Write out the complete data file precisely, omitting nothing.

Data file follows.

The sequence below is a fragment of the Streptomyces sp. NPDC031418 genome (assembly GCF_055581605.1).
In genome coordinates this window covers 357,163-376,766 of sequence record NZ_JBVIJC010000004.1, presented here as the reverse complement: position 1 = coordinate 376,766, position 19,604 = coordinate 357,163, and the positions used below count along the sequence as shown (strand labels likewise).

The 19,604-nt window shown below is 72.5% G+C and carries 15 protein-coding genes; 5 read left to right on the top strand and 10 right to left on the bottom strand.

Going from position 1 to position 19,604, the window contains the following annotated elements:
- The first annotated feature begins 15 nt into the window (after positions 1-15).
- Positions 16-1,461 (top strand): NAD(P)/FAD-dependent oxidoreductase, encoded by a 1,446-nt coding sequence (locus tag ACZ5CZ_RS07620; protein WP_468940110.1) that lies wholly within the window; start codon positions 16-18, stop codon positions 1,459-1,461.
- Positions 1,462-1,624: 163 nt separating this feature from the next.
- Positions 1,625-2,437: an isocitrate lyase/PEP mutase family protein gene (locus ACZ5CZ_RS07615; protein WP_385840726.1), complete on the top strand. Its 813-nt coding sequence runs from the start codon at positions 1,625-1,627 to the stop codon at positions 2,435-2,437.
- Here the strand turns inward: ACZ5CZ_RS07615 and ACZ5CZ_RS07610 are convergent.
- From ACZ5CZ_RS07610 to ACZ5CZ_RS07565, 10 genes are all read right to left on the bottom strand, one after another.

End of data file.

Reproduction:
The sequence below is a fragment of the Streptomyces sp. NPDC031418 genome (assembly GCF_055581605.1).
In genome coordinates this window covers 357,163-376,766 of sequence record NZ_JBVIJC010000004.1, presented here as the reverse complement: position 1 = coordinate 376,766, position 19,604 = coordinate 357,163, and the positions used below count along the sequence as shown (strand labels likewise).

The 19,604-nt window shown below is 72.5% G+C and carries 15 protein-coding genes; 5 read left to right on the top strand and 10 right to left on the bottom strand.

Going from position 1 to position 19,604, the window contains the following annotated elements:
- The first annotated feature begins 15 nt into the window (after positions 1-15).
- Positions 16-1,461 (top strand): NAD(P)/FAD-dependent oxidoreductase, encoded by a 1,446-nt coding sequence (locus tag ACZ5CZ_RS07620; protein WP_468940110.1) that lies wholly within the window; start codon positions 16-18, stop codon positions 1,459-1,461.
- Positions 1,462-1,624: 163 nt separating this feature from the next.
- Positions 1,625-2,437: an isocitrate lyase/PEP mutase family protein gene (locus ACZ5CZ_RS07615; protein WP_385840726.1), complete on the top strand. Its 813-nt coding sequence runs from the start codon at positions 1,625-1,627 to the stop codon at positions 2,435-2,437.
- Here the strand turns inward: ACZ5CZ_RS07615 and ACZ5CZ_RS07610 are convergent.
- From ACZ5CZ_RS07610 to ACZ5CZ_RS07565, 10 genes are all read right to left on the bottom strand, one after another.